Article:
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What are you doing at quarter past? WebEx wants you on calls then, to ease corona-congestion
Remember landlines? Cisco service wants you to remember them too, to make dial-in part of your isolation arsenal
Cisco's Webex collaboration service has urged users to turn off video and avoid starting meetings on the hour, to help ease pressure on public networks during the coronavirus-avoidance crisis.
The service's status page says the global surge of remote workers caused by the virus is "putting a tremendous strain on regional internet service providers and telephony providers".
As a result, the company says that Webex will "suggest or automatically lower your resolution and may eventually turn off your video to adapt to your network quality".
It also recommends users schedule meetings at irregular times - such as the 15th or 45th minute of the hour - to ease the number of people joining meetings at the same time. Another tactic suggested for those seeking "the best meeting experience in any situation" is to use the landline phone numbers provided for Webex sessions instead of Cisco's client software.
Several vendors, including Microsoft, Google, Slack, Zoom, and Cisco, have made their video conferencing and collaboration services free in response to the coronavirus outbreak. Webex opened a free sign-up and service that drew 240,000 new subscriptions in the first 24-hour period, the company has said.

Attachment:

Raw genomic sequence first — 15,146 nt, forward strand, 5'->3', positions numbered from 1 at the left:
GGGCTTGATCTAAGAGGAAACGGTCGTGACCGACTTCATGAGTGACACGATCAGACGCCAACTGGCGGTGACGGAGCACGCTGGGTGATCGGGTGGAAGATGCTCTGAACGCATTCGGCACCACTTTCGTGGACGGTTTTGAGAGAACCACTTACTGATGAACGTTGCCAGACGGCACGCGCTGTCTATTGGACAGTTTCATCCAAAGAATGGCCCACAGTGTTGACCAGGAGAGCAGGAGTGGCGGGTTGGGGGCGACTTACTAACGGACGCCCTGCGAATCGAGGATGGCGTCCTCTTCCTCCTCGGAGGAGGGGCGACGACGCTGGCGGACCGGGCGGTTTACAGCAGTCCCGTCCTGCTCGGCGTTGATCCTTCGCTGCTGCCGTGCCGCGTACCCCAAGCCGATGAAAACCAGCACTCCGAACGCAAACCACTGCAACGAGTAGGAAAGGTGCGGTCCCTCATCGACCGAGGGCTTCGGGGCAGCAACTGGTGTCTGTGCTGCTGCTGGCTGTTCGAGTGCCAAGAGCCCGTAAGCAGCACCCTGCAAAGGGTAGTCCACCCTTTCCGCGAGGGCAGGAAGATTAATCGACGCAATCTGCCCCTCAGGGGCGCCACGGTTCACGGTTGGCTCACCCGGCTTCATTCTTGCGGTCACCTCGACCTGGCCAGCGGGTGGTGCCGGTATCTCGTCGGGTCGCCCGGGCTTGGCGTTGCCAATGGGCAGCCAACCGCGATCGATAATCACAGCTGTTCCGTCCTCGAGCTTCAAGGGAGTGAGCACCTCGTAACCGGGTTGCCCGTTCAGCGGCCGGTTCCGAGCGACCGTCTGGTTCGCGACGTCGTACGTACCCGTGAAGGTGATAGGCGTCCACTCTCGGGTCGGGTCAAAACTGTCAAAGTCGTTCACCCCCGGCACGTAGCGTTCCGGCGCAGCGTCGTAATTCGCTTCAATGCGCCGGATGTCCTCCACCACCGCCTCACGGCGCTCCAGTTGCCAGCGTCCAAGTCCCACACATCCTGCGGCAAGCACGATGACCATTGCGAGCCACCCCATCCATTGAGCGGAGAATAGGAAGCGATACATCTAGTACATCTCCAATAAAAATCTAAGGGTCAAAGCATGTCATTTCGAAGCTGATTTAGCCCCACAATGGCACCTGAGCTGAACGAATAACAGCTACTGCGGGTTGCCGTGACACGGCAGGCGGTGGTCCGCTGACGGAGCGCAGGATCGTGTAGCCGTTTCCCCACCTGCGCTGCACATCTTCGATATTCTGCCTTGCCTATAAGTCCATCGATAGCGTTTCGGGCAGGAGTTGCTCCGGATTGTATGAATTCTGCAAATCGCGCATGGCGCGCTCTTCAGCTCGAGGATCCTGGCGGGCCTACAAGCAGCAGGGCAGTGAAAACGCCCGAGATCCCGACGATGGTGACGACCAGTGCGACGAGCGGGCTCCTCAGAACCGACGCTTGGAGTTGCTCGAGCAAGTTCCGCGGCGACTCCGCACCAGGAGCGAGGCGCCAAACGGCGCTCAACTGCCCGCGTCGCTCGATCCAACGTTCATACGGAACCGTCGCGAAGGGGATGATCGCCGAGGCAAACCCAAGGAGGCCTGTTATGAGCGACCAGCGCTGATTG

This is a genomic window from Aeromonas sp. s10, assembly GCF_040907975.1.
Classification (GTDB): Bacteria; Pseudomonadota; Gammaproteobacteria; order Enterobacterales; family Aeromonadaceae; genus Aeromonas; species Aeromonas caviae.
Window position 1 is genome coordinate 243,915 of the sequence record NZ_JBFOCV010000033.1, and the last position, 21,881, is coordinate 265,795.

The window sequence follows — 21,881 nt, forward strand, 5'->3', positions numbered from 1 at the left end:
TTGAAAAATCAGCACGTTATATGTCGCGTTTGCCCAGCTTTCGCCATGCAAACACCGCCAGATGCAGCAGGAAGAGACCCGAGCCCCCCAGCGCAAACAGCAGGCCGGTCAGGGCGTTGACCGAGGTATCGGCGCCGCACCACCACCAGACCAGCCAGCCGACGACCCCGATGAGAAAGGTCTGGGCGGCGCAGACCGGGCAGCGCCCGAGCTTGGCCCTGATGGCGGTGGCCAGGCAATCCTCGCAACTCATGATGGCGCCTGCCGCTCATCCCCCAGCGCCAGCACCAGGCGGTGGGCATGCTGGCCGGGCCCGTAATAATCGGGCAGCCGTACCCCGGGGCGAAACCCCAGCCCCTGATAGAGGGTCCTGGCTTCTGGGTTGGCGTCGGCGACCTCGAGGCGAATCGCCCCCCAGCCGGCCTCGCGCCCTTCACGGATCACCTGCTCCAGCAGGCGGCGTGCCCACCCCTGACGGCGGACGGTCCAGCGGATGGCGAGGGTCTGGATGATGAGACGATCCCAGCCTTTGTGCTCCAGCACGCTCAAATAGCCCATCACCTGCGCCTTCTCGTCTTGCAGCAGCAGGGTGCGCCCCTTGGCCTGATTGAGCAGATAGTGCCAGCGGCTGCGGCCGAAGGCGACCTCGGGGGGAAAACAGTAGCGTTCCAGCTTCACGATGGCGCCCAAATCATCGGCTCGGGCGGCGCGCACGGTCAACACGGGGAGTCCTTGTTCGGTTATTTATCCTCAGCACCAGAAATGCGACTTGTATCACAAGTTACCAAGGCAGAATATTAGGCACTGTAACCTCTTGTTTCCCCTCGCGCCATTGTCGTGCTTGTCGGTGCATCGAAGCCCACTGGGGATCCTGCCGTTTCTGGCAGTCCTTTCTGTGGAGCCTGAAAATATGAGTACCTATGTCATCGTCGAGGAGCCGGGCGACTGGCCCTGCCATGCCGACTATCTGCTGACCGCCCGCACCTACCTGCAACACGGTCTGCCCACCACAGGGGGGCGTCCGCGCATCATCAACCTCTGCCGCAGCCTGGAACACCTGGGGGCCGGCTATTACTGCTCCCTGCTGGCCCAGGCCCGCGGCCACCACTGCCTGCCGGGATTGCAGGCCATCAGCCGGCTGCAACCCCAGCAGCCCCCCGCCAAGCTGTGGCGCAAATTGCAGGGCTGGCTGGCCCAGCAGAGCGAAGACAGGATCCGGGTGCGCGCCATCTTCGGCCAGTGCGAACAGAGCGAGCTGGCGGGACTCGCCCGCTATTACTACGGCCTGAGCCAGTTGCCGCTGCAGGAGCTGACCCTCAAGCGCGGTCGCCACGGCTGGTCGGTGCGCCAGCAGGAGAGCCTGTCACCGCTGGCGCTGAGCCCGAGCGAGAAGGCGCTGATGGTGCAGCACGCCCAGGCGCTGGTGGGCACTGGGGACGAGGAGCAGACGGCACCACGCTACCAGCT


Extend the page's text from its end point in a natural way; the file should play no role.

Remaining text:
But the sudden flood of workers using the tools have overloaded some servers. Earlier this month both Zoom and Microsoft Teams went belly up after several European countries went into lock down.
Rival conferencing vendor Zoom is more confident. The company has said that it it is "confident that our architecture can handle spiking levels of activity and support educational institutions around the world during this time." But a quick look at the company's status page shows that the service has had multiple outages since March 16. GoToMeeting has reported audio issues and problems with its dashboards.
For its part, Webex has experienced a couple of outages earlier this month but has otherwise been stable. The service's daily meeting volume has more than doubled since the beginning of March and blown up by more than two and a half times from February. At peak times, volume grew by 24 times where it would be normally. ®